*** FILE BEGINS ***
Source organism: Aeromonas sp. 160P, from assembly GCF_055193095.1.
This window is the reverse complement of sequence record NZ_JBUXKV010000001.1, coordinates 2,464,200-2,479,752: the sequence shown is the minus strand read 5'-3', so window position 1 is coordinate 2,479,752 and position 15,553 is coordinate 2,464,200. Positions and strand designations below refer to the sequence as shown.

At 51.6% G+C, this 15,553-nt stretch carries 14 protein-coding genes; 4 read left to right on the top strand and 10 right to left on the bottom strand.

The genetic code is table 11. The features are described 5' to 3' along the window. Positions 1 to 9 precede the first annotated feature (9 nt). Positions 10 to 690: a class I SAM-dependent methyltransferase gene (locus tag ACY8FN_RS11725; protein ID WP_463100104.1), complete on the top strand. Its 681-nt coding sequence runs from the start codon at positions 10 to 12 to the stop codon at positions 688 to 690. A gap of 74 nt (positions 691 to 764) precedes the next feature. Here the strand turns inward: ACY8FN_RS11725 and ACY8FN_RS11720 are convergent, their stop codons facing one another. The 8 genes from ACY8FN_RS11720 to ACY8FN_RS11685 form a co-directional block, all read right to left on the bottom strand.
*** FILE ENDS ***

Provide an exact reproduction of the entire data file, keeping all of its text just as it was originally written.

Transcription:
Source organism: Aeromonas sp. 160P, from assembly GCF_055193095.1.
This window is the reverse complement of sequence record NZ_JBUXKV010000001.1, coordinates 2,464,200-2,479,752: the sequence shown is the minus strand read 5'-3', so window position 1 is coordinate 2,479,752 and position 15,553 is coordinate 2,464,200. Positions and strand designations below refer to the sequence as shown.

At 51.6% G+C, this 15,553-nt stretch carries 14 protein-coding genes; 4 read left to right on the top strand and 10 right to left on the bottom strand.

The genetic code is table 11. The features are described 5' to 3' along the window. Positions 1 to 9 precede the first annotated feature (9 nt). Positions 10 to 690: a class I SAM-dependent methyltransferase gene (locus tag ACY8FN_RS11725; protein ID WP_463100104.1), complete on the top strand. Its 681-nt coding sequence runs from the start codon at positions 10 to 12 to the stop codon at positions 688 to 690. A gap of 74 nt (positions 691 to 764) precedes the next feature. Here the strand turns inward: ACY8FN_RS11725 and ACY8FN_RS11720 are convergent, their stop codons facing one another. The 8 genes from ACY8FN_RS11720 to ACY8FN_RS11685 form a co-directional block, all read right to left on the bottom strand.